Individualistic Nations Provide the Most Charity for Strangers, Survey Shows

The nations that provide the most help to strangers are also among the most individualistic, a Georgetown scholar explained at NPR.

Rev. Ben Johnson | February 14, 2018 | 1,570

The nations that provide the most help to strangers are also among the most individualistic, a Georgetown scholar explained at NPR.
Individualistic Nations Provide the Most Charity for Strangers, Survey Shows

Christian life relies on faith, not on sight. But it is a serendipity when social science bears out its teachings about spiritual and religious freedom – and it is particularly delicious when those findings are featured on NPR.

“The world’s wealthiest and most individualistic countries also happen to be some of the most altruistic,” wrote Georgetown University’s Abigail March on the news service’s website.

A 2017 study (which relies, in part, on the work of Angus Deaton) has found “dramatic shifts toward greater individualism around the world,” rising by 12 percent since 1960. March compared this with an annual survey by the Charities Aid Foundation and was startled by the results.

“The nations that provide the most help to strangers,” she wrote, “include the world’s five most individualistic countries … the United States (2nd most generous), Australia (3rd), New Zealand (4th), Canada (6th), and the United Kingdom (8th).”

A beggar with no ties to the society, according to March’s analysis, would fare better in a free society than a collectivist one.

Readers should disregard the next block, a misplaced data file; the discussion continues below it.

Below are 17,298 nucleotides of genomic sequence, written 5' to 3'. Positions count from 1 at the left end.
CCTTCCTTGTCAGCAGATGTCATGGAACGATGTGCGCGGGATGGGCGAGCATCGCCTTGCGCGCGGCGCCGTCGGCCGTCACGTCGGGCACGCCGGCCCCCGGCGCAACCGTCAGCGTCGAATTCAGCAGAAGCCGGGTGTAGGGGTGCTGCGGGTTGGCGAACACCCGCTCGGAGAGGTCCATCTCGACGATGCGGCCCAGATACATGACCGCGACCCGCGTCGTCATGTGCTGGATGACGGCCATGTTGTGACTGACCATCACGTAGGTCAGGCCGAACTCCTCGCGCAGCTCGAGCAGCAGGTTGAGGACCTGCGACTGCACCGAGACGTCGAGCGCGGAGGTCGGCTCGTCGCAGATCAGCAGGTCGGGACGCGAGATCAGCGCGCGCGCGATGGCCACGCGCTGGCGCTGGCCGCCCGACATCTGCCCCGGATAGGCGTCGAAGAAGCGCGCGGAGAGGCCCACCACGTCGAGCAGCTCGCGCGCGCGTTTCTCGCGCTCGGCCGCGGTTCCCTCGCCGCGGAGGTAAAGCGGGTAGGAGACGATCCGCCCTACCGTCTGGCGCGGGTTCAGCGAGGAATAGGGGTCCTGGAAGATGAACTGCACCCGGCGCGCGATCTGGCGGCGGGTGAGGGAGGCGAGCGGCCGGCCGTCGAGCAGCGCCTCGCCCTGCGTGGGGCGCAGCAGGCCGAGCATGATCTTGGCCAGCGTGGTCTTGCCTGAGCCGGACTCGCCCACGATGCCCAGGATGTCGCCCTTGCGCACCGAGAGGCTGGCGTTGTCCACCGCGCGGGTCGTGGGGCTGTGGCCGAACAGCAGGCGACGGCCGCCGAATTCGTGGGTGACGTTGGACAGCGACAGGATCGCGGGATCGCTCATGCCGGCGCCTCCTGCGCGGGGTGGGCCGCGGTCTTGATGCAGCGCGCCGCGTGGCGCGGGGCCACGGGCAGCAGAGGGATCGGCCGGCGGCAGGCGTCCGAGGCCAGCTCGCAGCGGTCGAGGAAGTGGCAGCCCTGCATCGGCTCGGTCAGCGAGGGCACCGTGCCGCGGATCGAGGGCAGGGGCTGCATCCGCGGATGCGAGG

“Members of collectivist cultures do very much value generosity and giving – but primarily toward family and members of other close-knit groups,” March writes. Collectivist nations separate people into indelible categories that both are unchosen and unchangeable. In less free societies, charity encounters hard and unchosen boundaries: tribe, ethnicity, religion, language, or nationality.

“Their philosophy presumes that group identity is paramount. That’s the fundamental philosophy that drove the Soviet Union and Maoist China,” said Jordan Peterson in his recent, well-publicized interview with Cathy Newman. “And it’s the fundamental philosophy of the left-wing activists. It’s identity politics.”

Economic or biological determinism and their attendant identity politics are a miasma, whether promoted by the Left or the Alt-Right, because they replace concern with indifference. They constrict love and compassion.

Looking at the data, March has discovered a hard truth: Collectivism is a strong enough force to close the human heart.

Individualist societies see people precisely as individuals. It is the defining mark of the Parable of the Good Samaritan, who ignored ethnic loyalties to care for a fellow human being in dire circumstances. In the Eastern Christian tradition, Jesus is identified with the Good Samaritan and referred to as O Filanqropos, “the Lover of Mankind.” Christians are called to respond to His initiative by proactively seeking out opportunities to care for the His suffering children.

In light of the data, March concluded that “equating individualism, and the wealth that promotes it, with selfishness may be a mistake.” (One wishes she used a stronger verb than may, but one may forgive an academic.) She would have found another confluence by noting the most philanthropic nations’ relative positions on the Fraser Institute’s world ranking of economic freedom: U.S. (13), Australia (7), New Zealand (3), Canada (5), and the UK (10).

By the same logic above, mutatis mutandis, you could conclude that it is a mistake to ascribe the promotion of a free market economy to selfishness, or “greed.” Those of us who promote economic freedom and a free and virtuous society do so precisely because it aids those most in need: the isolated individual with no community to care for him or her – and because it frees the rest of us to become Good Samaritans.

 

 

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This Acton Institute article was republished with permission.